Imitation of Christ isn’t a regular fashion brand. Every single piece made (“produced” just doesn’t fit here) is one-of-a-kind. No pre-collections and no traditional business models, but rather spontainety and a sense of inspiring care-freeness is what prevails at Tara Subkoff‘s brand. And of course it’s one of the most ingeniously sustainable labels that exists. Second season in a row, Imitation of Christ’s upcycled collection is available and sold on The Real Real – and half the profits will go to Greta Thunberg’s Fridays for Future. Also, there’s no coincidence that the autumn-winter 2021 collection was presented on Valentine’s Day. It’s a reaction, said the designer on a call with Vogue, against “a Hallmark holiday or some consumer driven idea of romance.” Instead, the designer highlighted, the line-up (and the accompanying video) offers something “true.” The collection video, made in collaboration with Daphne Muller and Adam Teninbaum, is not for the squeamish. Though it features six hip Californians, a few of some renown, the piece is dominated by “a real 3D animated heart,” that is, admits Subkoff, “really shocking. We have this very strange idea of what a heart is, which is… really a cartoon version that we give to each other. We all have a heart pumping blood in our bodies and it pumps for a finite amount of time, then it’s over. And I think the more we understand that, maybe the more compassionate and kind we can be towards one another.” A similar feeling of compassion is present in the off-kilter garments. Subkoff has always had a penchant for beaded dresses from the 1920s, and these were back and looking fresh. Deco beading was applied to pieces for men and women, and this incongruity was perhaps best exemplified by the pairing of a gray utility suit with shimmering white bead work (there’s a well-considered Martin Margiela method in these de- and reconstructed pieces). Subkoff believes that what good you do in the world becomes an ever growing legacy. She’s been serious about sustainability for decades and hopes, through her actions and messaging, to inspire others to design and act sustainably (“Please, other companies or other people – copy this, do this,” the designer offered).
Collage by Edward Kanarecki.
On January 20th, the Inauguration Day, Dr. Jill Biden wore Markarian from head-to-toe: a custom cerulean tweed dress and matching coat trimmed with pearls and velvet cuffs. Michelle Obama boosted the profile of many young American designers in her day, and Biden’s choice was a reminder of how deeply women care about what First Ladies wear – and how influential their choices can be. But also, it worked as a statement: supporting small brands and companies is important. That day, Markarian’s Alexandra O’Neill experienced ultra-visibility that most young designers only fantasize about. On a Zoom call with Vogue, O’Neill said her social media following doubled instantly, and the e-tailer Moda Operandi reported a 570% spike in traffic to Markarian pieces within 24 hours: overnight, the label went from relative obscurity to international news. And here’s a plot twist. Anyone expecting an autumn-winter lineup of Dr. Biden-esque coats or a deep political statement will be surprised to hear that O’Neill’s inspiration – one she conceptualized months before the election – was actually Ancient Rome. She studied Roman art and mythology in college, and the relaxed glamour of the period (draped tunics, twisting braids, lots of gold jewelry) felt newly relevant in a year of lockdowns. Markarian isn’t a casual brand, so O’Neill’s challenge of late has been creating elegant clothes you can wear out or at home. A brocade robe dress met the criteria, as did a long-sleeved style with a burnout velvet motif of shimmering grapes. Yet many of O’Neill’s customers will be more excited by the pieces that read fantastical, not practical: an LBD with “firework” crystal embellishments or the dreamy, yet unpretentious wedding gowns. With so much unexpected recognition the brand has received, it’s exciting how O’Neill will push her vision forward.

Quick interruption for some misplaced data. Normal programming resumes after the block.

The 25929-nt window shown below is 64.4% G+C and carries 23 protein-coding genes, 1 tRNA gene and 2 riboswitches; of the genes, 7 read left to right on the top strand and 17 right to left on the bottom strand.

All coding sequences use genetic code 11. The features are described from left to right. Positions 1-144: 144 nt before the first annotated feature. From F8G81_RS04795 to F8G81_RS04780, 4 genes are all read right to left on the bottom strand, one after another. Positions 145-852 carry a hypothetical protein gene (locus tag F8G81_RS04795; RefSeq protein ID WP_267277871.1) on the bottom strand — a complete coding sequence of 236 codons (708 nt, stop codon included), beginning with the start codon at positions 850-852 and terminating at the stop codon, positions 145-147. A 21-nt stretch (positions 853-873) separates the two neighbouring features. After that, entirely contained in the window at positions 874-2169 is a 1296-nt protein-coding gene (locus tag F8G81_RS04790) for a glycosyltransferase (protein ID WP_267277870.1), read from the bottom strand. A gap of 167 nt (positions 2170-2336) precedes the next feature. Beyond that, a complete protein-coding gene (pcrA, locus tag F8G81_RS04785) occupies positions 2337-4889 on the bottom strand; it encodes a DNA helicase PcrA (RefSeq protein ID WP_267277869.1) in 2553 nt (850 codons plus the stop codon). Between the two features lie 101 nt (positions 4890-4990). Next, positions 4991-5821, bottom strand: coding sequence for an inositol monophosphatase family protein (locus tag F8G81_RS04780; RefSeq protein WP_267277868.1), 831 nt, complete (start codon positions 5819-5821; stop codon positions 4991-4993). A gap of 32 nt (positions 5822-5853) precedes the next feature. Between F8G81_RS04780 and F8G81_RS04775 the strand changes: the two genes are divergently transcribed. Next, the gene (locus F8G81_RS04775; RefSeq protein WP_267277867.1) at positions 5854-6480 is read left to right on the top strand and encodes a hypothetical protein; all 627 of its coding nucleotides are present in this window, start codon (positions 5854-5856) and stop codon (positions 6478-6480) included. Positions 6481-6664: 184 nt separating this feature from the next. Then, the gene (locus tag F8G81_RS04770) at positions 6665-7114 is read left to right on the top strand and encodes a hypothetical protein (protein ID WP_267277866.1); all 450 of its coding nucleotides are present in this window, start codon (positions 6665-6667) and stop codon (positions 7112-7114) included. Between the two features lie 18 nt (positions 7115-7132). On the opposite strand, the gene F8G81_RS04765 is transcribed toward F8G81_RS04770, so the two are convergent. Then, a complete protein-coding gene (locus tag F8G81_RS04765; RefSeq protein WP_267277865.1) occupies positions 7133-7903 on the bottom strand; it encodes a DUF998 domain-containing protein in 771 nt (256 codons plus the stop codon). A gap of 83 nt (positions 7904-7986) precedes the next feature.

Collage by Edward Kanarecki.
It’s the official start of fashion month, which of course won’t be the usual, hectic marathon we know from the pre-COVID times. Look-books and videos are here to stay, and much less brands will show in the traditional schedule. New York Fashion Week is having a hard time, cropped down to just two days. Many designers are reflecting on the way they used to work and put sustainability as their main priority. Victoria Beckham‘s autumn-winter 2021 is a fine edit of both pre- and main collection. It’s all about unmistakable wardrobe essentials with versatile intentions – meaning easy day-to-night transition pieces. After the financial shockwaves of the epidemic, this season marked Beckham’s pared-down foot forward in general. “I sell clothes,” Beckham told Vogue. “I don’t sell so many shoes and bags that my collections are just about ticking a fashion box. They’re about creating clothes that people want to wear and can really wear. That’s why commerciality is not a swear word to me.” The look-book she released today demonstrated what a consolidated Victoria Beckham woman looks like. Rather than introducing new complex cuts or ambitious experimentation, familiar VB garments bore testimony to a certain studiousness: they’ve been simplified and perfected. Prairie and flapper dresses were streamlined, her slinky long-sleeved everyday dresses were recut for a t-shirt-like ease, and tailoring looked as optimized for comfort as it must have felt. For anyone hankering for more bling-bling, there were those knee-high silver sparkle boots and some rather subversive floral prints. In one instance, the latter clashed in a mad floaty dress that evoked some of Beckham’s more directional collections. “We never want anything to be boring,” as she put it. The morale of this collection is that less is more, if the quality and design is at its best. “People ask me if I think people will buy less when we come out of lockdown, and I hope they will! We want to sell clothes, don’t get me wrong, but I hope people will want to invest in pieces they really want to wear. Buy a piece and get your wear out of it. Don’t just buy it for one season,” Beckham concluded.
“Live” collage by Edward Kanarecki.